When you express your personal opinion in an online forum, you must be as courteous as if you were speaking with someone face-to-face. Insults and personal attacks will not be tolerated. To disagree with an opinion, an idea or an event is one thing, but to show disrespect for other people is quite another. Great minds don’t always think alike—and that’s precisely what makes online dialogue so interesting and valuable.

Netiquette is the set of rules of conduct governing how you should behave when communicating via the Internet. Before you post a message to a blog or forum, it’s important to read and understand these rules. Otherwise, you may be banned from posting.

  1. RCInet.ca’s online forums are not anonymous. Users must register, and give their full name and place of residence, which are displayed alongside each of their comments. RCInet.ca reserves the right not to publish comments if there is any doubt as to the identity of their author.
  2. Assuming the identity of another person with intent to mislead or cause harm is a serious infraction that may result in the offender being banned.
  3. RCInet.ca’s online forums are open to everyone, without regard to age, ethnic origin, religion, gender or sexual orientation.
  4. Comments that are defamatory, hateful, racist, xenophobic, sexist, or that disparage an ethnic origin, religious affiliation or age group will not be published.
  5. In online speak, writing in ALL CAPS is considered yelling, and may be interpreted as aggressive behaviour, which is unpleasant for the people reading. Any message containing one or more words in all caps (except for initialisms and acronyms) will be rejected, as will any message containing one or more words in bold, italic or underlined characters.
  6. Use of vulgar, obscene or objectionable language is prohibited. Forums are public places and your comments could offend some users. People who use inappropriate language will be banned.
  7. Mutual respect is essential among users. Insulting, threatening or harassing another user is prohibited. You can express your disagreement with an idea without attacking anyone.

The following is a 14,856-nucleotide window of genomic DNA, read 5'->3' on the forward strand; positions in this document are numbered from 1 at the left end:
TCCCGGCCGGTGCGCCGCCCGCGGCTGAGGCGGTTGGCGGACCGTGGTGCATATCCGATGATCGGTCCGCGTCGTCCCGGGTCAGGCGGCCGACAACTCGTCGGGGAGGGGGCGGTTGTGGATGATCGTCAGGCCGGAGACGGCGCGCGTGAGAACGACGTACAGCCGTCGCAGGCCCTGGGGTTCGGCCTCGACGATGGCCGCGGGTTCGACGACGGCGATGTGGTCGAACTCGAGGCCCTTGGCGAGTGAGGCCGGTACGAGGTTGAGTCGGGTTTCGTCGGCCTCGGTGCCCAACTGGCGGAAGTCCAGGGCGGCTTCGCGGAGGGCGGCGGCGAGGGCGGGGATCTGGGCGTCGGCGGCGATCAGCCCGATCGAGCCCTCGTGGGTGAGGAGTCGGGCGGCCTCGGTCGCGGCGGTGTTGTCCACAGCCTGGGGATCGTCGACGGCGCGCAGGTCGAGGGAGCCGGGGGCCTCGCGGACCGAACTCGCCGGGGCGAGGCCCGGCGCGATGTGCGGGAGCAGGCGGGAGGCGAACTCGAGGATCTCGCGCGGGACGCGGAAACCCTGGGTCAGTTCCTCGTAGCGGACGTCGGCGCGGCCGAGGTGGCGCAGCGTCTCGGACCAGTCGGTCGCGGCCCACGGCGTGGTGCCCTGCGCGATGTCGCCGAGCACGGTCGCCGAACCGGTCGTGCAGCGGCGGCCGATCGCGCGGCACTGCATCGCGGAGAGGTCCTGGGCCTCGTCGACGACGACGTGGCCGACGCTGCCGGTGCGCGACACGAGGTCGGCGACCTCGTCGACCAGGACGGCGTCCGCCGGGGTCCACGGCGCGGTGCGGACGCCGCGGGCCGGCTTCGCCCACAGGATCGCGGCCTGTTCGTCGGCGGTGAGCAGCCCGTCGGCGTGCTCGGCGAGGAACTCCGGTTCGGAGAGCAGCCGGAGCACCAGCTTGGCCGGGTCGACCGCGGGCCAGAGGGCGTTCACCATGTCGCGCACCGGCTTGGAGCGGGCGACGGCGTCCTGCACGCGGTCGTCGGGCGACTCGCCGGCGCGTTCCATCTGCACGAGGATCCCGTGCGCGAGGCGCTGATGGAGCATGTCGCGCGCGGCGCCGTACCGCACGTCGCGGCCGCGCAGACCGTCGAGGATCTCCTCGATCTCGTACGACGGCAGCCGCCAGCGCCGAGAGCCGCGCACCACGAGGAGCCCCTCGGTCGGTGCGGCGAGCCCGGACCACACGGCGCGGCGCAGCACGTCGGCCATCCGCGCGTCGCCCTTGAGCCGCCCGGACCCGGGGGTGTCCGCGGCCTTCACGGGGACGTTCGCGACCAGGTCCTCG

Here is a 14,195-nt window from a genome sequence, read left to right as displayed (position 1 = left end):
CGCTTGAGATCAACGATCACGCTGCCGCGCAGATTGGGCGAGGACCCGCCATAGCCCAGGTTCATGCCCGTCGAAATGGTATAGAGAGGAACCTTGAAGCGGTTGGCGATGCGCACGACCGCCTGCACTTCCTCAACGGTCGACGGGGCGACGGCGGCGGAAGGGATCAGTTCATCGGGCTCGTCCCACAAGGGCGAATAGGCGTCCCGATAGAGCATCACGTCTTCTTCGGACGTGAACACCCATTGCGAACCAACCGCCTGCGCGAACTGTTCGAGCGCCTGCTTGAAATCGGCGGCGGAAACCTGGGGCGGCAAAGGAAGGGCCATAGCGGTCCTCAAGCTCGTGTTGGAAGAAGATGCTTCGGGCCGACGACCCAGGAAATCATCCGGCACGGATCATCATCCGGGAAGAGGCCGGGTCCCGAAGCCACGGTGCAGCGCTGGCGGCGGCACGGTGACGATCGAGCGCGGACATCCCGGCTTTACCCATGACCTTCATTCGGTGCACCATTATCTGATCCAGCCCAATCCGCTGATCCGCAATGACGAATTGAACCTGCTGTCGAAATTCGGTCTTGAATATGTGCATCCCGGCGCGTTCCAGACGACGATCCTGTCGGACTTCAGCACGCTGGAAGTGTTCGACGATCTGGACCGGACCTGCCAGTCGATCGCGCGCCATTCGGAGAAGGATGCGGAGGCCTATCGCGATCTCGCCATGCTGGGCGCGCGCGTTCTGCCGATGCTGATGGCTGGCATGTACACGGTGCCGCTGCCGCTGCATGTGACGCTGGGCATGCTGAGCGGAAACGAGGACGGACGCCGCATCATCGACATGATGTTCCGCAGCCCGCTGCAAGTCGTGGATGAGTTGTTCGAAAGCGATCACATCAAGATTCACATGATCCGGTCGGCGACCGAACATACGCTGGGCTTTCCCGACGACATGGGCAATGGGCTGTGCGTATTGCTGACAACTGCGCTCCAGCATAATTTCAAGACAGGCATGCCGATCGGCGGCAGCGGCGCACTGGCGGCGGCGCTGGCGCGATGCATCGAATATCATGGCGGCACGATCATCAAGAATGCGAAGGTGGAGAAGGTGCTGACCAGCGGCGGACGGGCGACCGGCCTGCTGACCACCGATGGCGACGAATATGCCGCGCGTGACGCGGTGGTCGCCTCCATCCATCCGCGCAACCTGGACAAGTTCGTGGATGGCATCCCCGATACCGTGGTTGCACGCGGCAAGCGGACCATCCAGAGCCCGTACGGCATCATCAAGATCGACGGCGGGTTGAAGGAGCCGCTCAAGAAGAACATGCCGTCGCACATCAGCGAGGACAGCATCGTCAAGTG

8. Exchanging arguments and opposing views is a key component of healthy debate, but it should not turn into a dialogue or private discussion between two users who address each other without regard for the other participants. Messages of this type will not be posted.
  9. Radio Canada International publishes contents in five languages. The language used in the forums has to be the same as the contents we publish. The usage of other languages, with the exception of some words, is forbidden. Messages that are off-topic will not be published.
  10. Making repetitive posts disrupts the flow of discussions and will not be tolerated.
  11. Adding images or any other type of file to comments is forbidden. Including hyperlinks to other websites is allowed, as long as they comply with netiquette. Radio Canada International  is in no way responsible for the content of such sites, however.
  12. Copying and pasting text written by someone else, even if you credit the author, is unacceptable if that text makes up the majority of your comment.
  13. Posting any type of advertising or call to action, in any form, to Radio Canada International  forums is prohibited.
  14. All comments and other types of content are moderated before publication. Radio Canada International  reserves the right to refuse any comment for publication.
  15. Radio Canada International  reserves the right to close a forum at any time, without notice.
  16. Radio Canada International  reserves the right to amend this code of conduct (netiquette) at any time, without notice.
  17. By participating in its online forums, you allow Radio Canada International to publish your comments on the web for an indefinite time. This also implies that these messages will be indexed by Internet search engines.
  18. Radio Canada International has no obligation to remove your messages from the web if one day you request it. We invite you to carefully consider your comments and the consequences of their posting.

*

You may use these HTML tags and attributes: <a href="" title=""> <abbr title=""> <acronym title=""> <b> <blockquote cite=""> <cite> <code> <del datetime=""> <em> <i> <q cite=""> <strike> <strong>

Current month ye@r day *